Monday, January 31, 2011

Substitutes Without a Seating Chart

A quick tip I learned about how to handle not having a seating chart left by the teacher:

I know it's one of substitutes' top annoyances.  I also understand many teachers move students around a lot, rearrange desks, and sometimes have trouble remembering to add or change seating charts.  So what do you do?

I got a tip (I can't remember where) that seemed to solve the problem:

  • Get to class early enough to grab a blank sheet of paper and sketch a makeshift seating chart based on the desk arrangement.  Doesn't have to be fancy, just some little boxes on notebook paper.  It should go without saying to get to work early.  You don't want to have to bother with this as students are walking in the door.
  • As you take attendance, quickly jot down the position of the students who are present.  This helps you to covertly make a seating chart and learn students' real names.  Sometimes, you have crafty kids who don't want to reveal their real names but,  9 times out of 10, they want to be counted present and so they'll tell the truth while calling roll.  Make the seating chart as you're taking attendance without calling too much attention to what you're doing, if you think the class is being sneaky.
  • Once attendance is done, your seating chart should be ready!  Walk around with it, look at the names written in your little boxes, and surprise students that you know their names already!  It's delightful to see how much this throws them off.  If you want them to get in their real seats, just let them know you've already made a seating chart that you'll leave for their teacher at the end of the day, which means the teacher will know who lied to the sub and sat where they wanted.  I'd give them a chance to go to their actual seats without penalty.

Honestly, I'm no longer a big stickler about seating charts.  I used to feel like it was very important to have students exactly where the teacher has placed them, but I feel like if the teacher thought it was really important, I'd have a seating chart!  So, maybe it's really not a big deal.  Another factor is I often feel like the teacher has students sitting in the WRONG seats, with the most talkative kids sitting in within too close a proximity for me to be comfortable.  I move talkative/troublesome kids around all the time, whether it's their assigned seat or not, so I long ago stopped caring so much about seating charts.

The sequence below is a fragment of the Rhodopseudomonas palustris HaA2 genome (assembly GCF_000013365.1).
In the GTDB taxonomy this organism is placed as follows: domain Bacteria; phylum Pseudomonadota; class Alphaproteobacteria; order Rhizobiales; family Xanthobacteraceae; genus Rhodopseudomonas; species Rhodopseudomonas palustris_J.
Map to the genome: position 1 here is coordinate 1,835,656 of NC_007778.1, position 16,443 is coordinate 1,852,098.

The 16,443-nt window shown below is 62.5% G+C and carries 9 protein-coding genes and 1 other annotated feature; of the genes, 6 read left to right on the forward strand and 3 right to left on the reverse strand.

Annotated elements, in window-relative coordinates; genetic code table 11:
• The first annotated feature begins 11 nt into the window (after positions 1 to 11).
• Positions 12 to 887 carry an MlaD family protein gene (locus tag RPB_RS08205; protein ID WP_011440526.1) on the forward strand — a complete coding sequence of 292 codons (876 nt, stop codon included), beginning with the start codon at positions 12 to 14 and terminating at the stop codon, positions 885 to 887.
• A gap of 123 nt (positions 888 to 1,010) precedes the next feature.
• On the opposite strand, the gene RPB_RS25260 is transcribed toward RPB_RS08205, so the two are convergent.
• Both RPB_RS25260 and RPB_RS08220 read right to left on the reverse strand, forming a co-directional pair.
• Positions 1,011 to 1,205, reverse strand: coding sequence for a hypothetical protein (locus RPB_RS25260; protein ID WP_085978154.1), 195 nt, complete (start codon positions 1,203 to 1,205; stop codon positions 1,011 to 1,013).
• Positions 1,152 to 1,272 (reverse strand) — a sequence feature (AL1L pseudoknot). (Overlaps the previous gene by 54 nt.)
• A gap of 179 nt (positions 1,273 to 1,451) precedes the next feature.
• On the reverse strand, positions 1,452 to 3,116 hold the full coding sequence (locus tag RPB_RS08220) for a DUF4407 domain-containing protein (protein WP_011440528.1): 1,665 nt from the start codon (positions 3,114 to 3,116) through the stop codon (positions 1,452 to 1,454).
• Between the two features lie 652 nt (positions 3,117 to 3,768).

But I do understand many subs like seating charts.  I still have a hard time with student names (I find myself saying, "You... in the red shirt!" far too often), and charts are good for that very reason.  Maybe I shouldn't discount them completely!


image credit: microsoft

Thursday, January 27, 2011

The Scoot Game (Teachers Swear By It)

One of my favorite things I've come across is a classroom activity fondly referred to on the ProTeacher Community as the "Scoot game."  It's actually very easy to do, a great way to review information for any subject, and it gets students up and moving!  Teachers on the site swear by it.

Here's how to do it:

Scoot Game-
- Make a simple chart with boxes to represent each student in your class, and number each box (pretend each box is a student).  Give a copy to each student. This is where they will write their answers.  You need a copy as well, with problems and solutions in each box.

-For each student's desk, assign a number.  It would probably be a good idea to have the desks evenly divided into rows.  (*note*  I thought about it, and it seems to me putting the desks in a big circle would be the best method.  It would make movement between desks easier.) You may want to fold an index card with a number written on it so that it is easily visible.

-On each desk, place a flashcard or index card with a problem on it.  It could be a math problem, a question from a social studies text, a vocabulary definition, etc.  Each desk will have a different problem on it.

-When you start the game, students flip over the index card, read the problem and solve it.  At regular intervals, yell "scoot!" and have students move to the next desk to solve the next problem.  If they start at desk 1, they will write the answer in box 1 and, when "scoot" is called, they must flip the card over and scoot to desk 2 to do the same thing with a new problem.  If they start at desk 18, they must scoot to desk 19, etc.